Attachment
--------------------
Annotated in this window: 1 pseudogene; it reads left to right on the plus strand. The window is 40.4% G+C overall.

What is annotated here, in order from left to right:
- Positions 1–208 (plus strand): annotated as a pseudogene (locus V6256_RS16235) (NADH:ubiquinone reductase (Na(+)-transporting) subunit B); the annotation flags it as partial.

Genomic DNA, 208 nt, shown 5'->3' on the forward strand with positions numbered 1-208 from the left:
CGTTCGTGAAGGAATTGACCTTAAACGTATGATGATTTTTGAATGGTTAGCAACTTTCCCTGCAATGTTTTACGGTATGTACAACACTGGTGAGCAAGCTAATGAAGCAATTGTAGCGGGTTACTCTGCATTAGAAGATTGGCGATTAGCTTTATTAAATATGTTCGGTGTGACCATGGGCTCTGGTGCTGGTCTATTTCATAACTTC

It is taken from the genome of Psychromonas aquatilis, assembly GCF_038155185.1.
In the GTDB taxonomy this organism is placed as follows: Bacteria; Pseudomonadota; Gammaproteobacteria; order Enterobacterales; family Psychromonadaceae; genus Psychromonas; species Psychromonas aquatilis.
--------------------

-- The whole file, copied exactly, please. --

Annotated in this window: 1 pseudogene; it reads left to right on the plus strand. The window is 40.4% G+C overall.

What is annotated here, in order from left to right:
- Positions 1–208 (plus strand): annotated as a pseudogene (locus V6256_RS16235) (NADH:ubiquinone reductase (Na(+)-transporting) subunit B); the annotation flags it as partial.

Genomic DNA, 208 nt, shown 5'->3' on the forward strand with positions numbered 1-208 from the left:
CGTTCGTGAAGGAATTGACCTTAAACGTATGATGATTTTTGAATGGTTAGCAACTTTCCCTGCAATGTTTTACGGTATGTACAACACTGGTGAGCAAGCTAATGAAGCAATTGTAGCGGGTTACTCTGCATTAGAAGATTGGCGATTAGCTTTATTAAATATGTTCGGTGTGACCATGGGCTCTGGTGCTGGTCTATTTCATAACTTC

It is taken from the genome of Psychromonas aquatilis, assembly GCF_038155185.1.
In the GTDB taxonomy this organism is placed as follows: Bacteria; Pseudomonadota; Gammaproteobacteria; order Enterobacterales; family Psychromonadaceae; genus Psychromonas; species Psychromonas aquatilis.